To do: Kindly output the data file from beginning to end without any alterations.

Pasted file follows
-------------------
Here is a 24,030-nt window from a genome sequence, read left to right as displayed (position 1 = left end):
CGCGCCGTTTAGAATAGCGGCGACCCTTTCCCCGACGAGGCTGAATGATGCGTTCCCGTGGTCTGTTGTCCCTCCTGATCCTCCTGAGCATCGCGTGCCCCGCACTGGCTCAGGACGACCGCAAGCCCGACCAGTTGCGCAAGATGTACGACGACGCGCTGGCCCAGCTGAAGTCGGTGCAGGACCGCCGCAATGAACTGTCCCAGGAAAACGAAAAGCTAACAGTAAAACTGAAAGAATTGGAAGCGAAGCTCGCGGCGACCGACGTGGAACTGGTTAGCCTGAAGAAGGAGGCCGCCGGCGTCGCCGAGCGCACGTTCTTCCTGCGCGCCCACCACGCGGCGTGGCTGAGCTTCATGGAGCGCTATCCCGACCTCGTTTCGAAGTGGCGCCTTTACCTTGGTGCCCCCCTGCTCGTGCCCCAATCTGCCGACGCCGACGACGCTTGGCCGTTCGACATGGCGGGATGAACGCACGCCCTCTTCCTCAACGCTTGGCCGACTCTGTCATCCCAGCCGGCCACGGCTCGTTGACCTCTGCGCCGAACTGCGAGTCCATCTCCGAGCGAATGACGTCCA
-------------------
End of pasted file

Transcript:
Here is a 24,030-nt window from a genome sequence, read left to right as displayed (position 1 = left end):
CGCGCCGTTTAGAATAGCGGCGACCCTTTCCCCGACGAGGCTGAATGATGCGTTCCCGTGGTCTGTTGTCCCTCCTGATCCTCCTGAGCATCGCGTGCCCCGCACTGGCTCAGGACGACCGCAAGCCCGACCAGTTGCGCAAGATGTACGACGACGCGCTGGCCCAGCTGAAGTCGGTGCAGGACCGCCGCAATGAACTGTCCCAGGAAAACGAAAAGCTAACAGTAAAACTGAAAGAATTGGAAGCGAAGCTCGCGGCGACCGACGTGGAACTGGTTAGCCTGAAGAAGGAGGCCGCCGGCGTCGCCGAGCGCACGTTCTTCCTGCGCGCCCACCACGCGGCGTGGCTGAGCTTCATGGAGCGCTATCCCGACCTCGTTTCGAAGTGGCGCCTTTACCTTGGTGCCCCCCTGCTCGTGCCCCAATCTGCCGACGCCGACGACGCTTGGCCGTTCGACATGGCGGGATGAACGCACGCCCTCTTCCTCAACGCTTGGCCGACTCTGTCATCCCAGCCGGCCACGGCTCGTTGACCTCTGCGCCGAACTGCGAGTCCATCTCCGAGCGAATGACGTCCA